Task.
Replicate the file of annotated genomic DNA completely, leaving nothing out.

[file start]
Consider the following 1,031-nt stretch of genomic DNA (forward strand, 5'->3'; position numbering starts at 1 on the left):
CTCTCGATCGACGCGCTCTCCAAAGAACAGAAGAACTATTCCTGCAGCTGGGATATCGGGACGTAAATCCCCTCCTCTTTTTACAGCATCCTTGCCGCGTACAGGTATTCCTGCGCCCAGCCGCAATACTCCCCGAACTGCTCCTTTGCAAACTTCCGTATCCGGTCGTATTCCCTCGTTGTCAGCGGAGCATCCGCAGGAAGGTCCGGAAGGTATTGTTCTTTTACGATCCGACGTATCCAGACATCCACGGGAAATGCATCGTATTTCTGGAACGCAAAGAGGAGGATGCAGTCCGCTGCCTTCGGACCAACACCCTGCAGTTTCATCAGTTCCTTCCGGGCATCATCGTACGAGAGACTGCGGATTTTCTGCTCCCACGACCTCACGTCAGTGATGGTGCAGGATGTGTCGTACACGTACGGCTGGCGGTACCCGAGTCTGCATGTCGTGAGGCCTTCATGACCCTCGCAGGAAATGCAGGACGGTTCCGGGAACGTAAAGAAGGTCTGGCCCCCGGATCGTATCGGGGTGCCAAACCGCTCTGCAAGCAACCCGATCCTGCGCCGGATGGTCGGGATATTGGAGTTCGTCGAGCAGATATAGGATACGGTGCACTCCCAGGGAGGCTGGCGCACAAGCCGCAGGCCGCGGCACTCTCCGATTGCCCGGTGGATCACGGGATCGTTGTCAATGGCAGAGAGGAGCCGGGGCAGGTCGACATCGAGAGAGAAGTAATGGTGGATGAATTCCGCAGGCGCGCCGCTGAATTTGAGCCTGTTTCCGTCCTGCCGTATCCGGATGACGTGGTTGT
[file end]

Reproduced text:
Consider the following 1,031-nt stretch of genomic DNA (forward strand, 5'->3'; position numbering starts at 1 on the left):
CTCTCGATCGACGCGCTCTCCAAAGAACAGAAGAACTATTCCTGCAGCTGGGATATCGGGACGTAAATCCCCTCCTCTTTTTACAGCATCCTTGCCGCGTACAGGTATTCCTGCGCCCAGCCGCAATACTCCCCGAACTGCTCCTTTGCAAACTTCCGTATCCGGTCGTATTCCCTCGTTGTCAGCGGAGCATCCGCAGGAAGGTCCGGAAGGTATTGTTCTTTTACGATCCGACGTATCCAGACATCCACGGGAAATGCATCGTATTTCTGGAACGCAAAGAGGAGGATGCAGTCCGCTGCCTTCGGACCAACACCCTGCAGTTTCATCAGTTCCTTCCGGGCATCATCGTACGAGAGACTGCGGATTTTCTGCTCCCACGACCTCACGTCAGTGATGGTGCAGGATGTGTCGTACACGTACGGCTGGCGGTACCCGAGTCTGCATGTCGTGAGGCCTTCATGACCCTCGCAGGAAATGCAGGACGGTTCCGGGAACGTAAAGAAGGTCTGGCCCCCGGATCGTATCGGGGTGCCAAACCGCTCTGCAAGCAACCCGATCCTGCGCCGGATGGTCGGGATATTGGAGTTCGTCGAGCAGATATAGGATACGGTGCACTCCCAGGGAGGCTGGCGCACAAGCCGCAGGCCGCGGCACTCTCCGATTGCCCGGTGGATCACGGGATCGTTGTCAATGGCAGAGAGGAGCCGGGGCAGGTCGACATCGAGAGAGAAGTAATGGTGGATGAATTCCGCAGGCGCGCCGCTGAATTTGAGCCTGTTTCCGTCCTGCCGTATCCGGATGACGTGGTTGT